The confinement of asylum seekers in Hong Kong does not conceal them from the public eye, behind barbed wire on remote islands. Instead it is akin to an ‘open prison’ where the lack of legal status and economic rights, coupled with discrimination by obvious markers like skin colour, define their extraneousness to law-abiding society. Nonetheless, it is segregation. Such a condition homogenizes individuals by classifying them according to an unwelcome immigration status, labelling everyone with the harsh directives of removal orders.

An Occupy for refugees

It is against this lamentable backdrop that scores of asylum seekers united in February 2014 to protest what they argue are intolerable living conditions. For six interminable yet exciting months, Paul and fellow incensed asylum seekers displayed unprecedented courage and self-determination by occupying public spaces in the financial heart of Hong Kong. They raised grievances about the injustice and chronic economic hardship they faced for prolonged periods as asylum claims dragged on.

We believe there is much to learn from this growth of assertive consciousness that, born of emotional frustration and years of suffering, speaks of the corruption of a system that unjustly penalizes asylum seekers for breaking the law when no alternatives are available. In a 200-day occupation movement, asylum seekers demanded policy changes and declared that they were no longer willing to submit compliantly to unfair treatment.

Charities are today facing an unprecedented dilemma. As philanthropic institutions face increased pressure from government regulators and financial constraints, it is harder for charities to retain or expand their scope of operation when more complex grant proposals compete for ever scarcer donations. However, attentive consideration should be given to the vitiating effect of altering a charity’s mandate by supporting and lending legitimacy to government policies that might conceal ulterior motives. A case in point is the charity assistance that delivers immigration and social control payloads, which indirectly leads to correctional services, removal and deportation.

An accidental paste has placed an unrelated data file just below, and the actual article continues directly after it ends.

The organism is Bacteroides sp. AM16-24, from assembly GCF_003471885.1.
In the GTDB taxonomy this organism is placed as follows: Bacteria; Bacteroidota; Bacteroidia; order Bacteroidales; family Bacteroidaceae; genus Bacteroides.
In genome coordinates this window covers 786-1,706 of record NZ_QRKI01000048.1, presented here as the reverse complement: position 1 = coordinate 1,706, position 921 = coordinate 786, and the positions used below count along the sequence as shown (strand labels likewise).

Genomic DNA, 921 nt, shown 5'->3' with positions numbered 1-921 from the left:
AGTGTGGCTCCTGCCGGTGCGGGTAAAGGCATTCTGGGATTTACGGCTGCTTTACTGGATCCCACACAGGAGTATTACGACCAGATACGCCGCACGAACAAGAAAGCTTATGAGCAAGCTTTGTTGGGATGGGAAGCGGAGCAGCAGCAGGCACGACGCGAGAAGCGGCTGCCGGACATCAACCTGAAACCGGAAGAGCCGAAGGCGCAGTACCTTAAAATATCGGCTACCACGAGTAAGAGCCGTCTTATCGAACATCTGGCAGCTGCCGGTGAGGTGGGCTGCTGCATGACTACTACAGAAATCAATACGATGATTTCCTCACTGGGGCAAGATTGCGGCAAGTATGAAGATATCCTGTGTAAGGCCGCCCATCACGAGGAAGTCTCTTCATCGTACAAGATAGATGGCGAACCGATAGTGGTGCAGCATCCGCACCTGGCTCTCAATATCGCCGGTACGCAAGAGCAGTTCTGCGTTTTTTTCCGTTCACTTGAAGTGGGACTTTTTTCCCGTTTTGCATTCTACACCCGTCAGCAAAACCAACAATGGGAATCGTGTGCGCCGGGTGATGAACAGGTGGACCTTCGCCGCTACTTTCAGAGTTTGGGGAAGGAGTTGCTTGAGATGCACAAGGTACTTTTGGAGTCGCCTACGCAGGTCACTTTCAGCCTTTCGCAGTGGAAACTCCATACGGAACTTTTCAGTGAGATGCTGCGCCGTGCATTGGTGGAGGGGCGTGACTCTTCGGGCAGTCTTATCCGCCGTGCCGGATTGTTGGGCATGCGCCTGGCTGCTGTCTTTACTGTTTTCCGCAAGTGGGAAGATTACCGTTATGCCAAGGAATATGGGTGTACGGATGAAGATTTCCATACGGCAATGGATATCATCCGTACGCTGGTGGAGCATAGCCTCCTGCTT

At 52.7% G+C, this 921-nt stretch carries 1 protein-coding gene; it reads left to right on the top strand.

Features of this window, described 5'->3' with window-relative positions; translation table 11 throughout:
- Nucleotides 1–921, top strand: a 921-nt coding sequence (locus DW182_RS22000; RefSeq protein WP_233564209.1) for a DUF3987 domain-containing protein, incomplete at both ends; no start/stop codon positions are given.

The refugee occupation movement reminded us of an old lesson, namely that the act of giving implicitly requires a worthy cause. In the refugee sphere this cause is increasingly hard to appreciate when asylum seekers are broadly stigmatized as undeserving drifters intent on pocketing benefits. Given the limited resources available to charities, ‘beneficiary selection’ is a regrettable phenomenon that produces remnants denounced as unworthy of primary attention and concern. On the one hand, we witness asylum seekers forced to work illegally because charities become increasingly unable to fill the vast gaps left in government services. On the other, asylum seekers may adapt their behaviour, by appearing as mendicants to secure the limited aid distributed by cash-strapped charities.

The occupiers blasted the unfair conditions that inevitably reduced them to the status of reluctant supplicants. Rather than focusing on the dehumanizing condition of being an asylum seeker, this group turned the table on their oppressors, demanding that their status as beneficiaries of state assistance be constitutionally defined. The refugee occupation movement marked an important identity shift for asylum seekers in Hong Kong, who are now set on a path of renegotiating their socioeconomic marginalization.